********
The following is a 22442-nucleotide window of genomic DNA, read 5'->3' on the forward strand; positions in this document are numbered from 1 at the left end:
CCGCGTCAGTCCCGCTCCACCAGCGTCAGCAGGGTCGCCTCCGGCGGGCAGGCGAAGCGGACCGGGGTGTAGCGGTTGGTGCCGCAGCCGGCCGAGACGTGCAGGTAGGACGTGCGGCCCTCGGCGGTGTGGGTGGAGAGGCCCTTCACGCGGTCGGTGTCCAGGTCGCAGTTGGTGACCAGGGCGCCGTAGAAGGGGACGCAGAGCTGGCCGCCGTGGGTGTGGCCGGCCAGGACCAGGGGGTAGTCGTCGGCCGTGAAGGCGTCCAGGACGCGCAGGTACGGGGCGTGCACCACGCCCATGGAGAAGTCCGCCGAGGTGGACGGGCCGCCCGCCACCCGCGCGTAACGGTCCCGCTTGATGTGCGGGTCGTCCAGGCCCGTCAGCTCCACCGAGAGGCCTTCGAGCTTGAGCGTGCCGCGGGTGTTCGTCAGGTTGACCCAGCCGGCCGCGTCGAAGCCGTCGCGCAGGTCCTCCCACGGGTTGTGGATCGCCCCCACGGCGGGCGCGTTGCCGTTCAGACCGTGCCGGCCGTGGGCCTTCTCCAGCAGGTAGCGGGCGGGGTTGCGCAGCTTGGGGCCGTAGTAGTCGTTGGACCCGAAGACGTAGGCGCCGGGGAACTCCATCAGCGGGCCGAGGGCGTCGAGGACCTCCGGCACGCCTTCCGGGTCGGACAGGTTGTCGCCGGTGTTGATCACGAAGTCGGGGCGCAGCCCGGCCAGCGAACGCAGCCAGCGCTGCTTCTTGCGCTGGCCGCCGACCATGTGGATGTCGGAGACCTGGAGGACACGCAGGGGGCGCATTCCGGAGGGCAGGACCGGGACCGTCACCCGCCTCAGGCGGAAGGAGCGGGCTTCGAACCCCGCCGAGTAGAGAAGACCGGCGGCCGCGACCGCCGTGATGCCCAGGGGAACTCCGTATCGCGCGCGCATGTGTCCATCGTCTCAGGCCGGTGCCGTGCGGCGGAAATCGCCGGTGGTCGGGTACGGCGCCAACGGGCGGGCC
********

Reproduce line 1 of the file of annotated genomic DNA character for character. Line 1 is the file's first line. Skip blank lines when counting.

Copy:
The following is a 22442-nucleotide window of genomic DNA, read 5'->3' on the forward strand; positions in this document are numbered from 1 at the left end: